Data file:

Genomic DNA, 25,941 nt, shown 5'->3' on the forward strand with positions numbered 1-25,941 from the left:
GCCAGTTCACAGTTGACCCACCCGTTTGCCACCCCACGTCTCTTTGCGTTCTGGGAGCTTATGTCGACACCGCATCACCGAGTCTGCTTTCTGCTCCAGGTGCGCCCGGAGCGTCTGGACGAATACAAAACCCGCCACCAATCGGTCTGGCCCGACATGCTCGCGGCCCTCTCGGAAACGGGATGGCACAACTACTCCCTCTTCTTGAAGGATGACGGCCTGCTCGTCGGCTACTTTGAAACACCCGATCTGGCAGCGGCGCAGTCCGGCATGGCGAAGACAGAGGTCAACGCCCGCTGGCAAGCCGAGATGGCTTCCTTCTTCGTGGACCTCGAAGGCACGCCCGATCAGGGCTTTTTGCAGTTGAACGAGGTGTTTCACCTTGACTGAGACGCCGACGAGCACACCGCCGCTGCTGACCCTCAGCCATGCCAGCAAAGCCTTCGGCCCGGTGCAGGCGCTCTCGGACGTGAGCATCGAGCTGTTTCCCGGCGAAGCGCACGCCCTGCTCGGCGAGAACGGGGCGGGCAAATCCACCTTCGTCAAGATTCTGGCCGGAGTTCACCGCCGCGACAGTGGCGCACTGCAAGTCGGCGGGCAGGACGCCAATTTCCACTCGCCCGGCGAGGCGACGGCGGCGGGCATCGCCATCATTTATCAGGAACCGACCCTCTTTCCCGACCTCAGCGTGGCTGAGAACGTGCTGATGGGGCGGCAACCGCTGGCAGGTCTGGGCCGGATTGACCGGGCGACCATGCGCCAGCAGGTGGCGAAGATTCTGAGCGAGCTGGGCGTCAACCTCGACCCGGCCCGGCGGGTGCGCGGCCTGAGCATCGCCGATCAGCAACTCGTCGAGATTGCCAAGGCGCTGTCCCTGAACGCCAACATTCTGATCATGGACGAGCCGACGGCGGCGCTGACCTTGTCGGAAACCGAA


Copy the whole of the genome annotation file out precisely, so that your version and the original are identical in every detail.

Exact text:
Genomic DNA, 25,941 nt, shown 5'->3' on the forward strand with positions numbered 1-25,941 from the left:
GCCAGTTCACAGTTGACCCACCCGTTTGCCACCCCACGTCTCTTTGCGTTCTGGGAGCTTATGTCGACACCGCATCACCGAGTCTGCTTTCTGCTCCAGGTGCGCCCGGAGCGTCTGGACGAATACAAAACCCGCCACCAATCGGTCTGGCCCGACATGCTCGCGGCCCTCTCGGAAACGGGATGGCACAACTACTCCCTCTTCTTGAAGGATGACGGCCTGCTCGTCGGCTACTTTGAAACACCCGATCTGGCAGCGGCGCAGTCCGGCATGGCGAAGACAGAGGTCAACGCCCGCTGGCAAGCCGAGATGGCTTCCTTCTTCGTGGACCTCGAAGGCACGCCCGATCAGGGCTTTTTGCAGTTGAACGAGGTGTTTCACCTTGACTGAGACGCCGACGAGCACACCGCCGCTGCTGACCCTCAGCCATGCCAGCAAAGCCTTCGGCCCGGTGCAGGCGCTCTCGGACGTGAGCATCGAGCTGTTTCCCGGCGAAGCGCACGCCCTGCTCGGCGAGAACGGGGCGGGCAAATCCACCTTCGTCAAGATTCTGGCCGGAGTTCACCGCCGCGACAGTGGCGCACTGCAAGTCGGCGGGCAGGACGCCAATTTCCACTCGCCCGGCGAGGCGACGGCGGCGGGCATCGCCATCATTTATCAGGAACCGACCCTCTTTCCCGACCTCAGCGTGGCTGAGAACGTGCTGATGGGGCGGCAACCGCTGGCAGGTCTGGGCCGGATTGACCGGGCGACCATGCGCCAGCAGGTGGCGAAGATTCTGAGCGAGCTGGGCGTCAACCTCGACCCGGCCCGGCGGGTGCGCGGCCTGAGCATCGCCGATCAGCAACTCGTCGAGATTGCCAAGGCGCTGTCCCTGAACGCCAACATTCTGATCATGGACGAGCCGACGGCGGCGCTGACCTTGTCGGAAACCGAA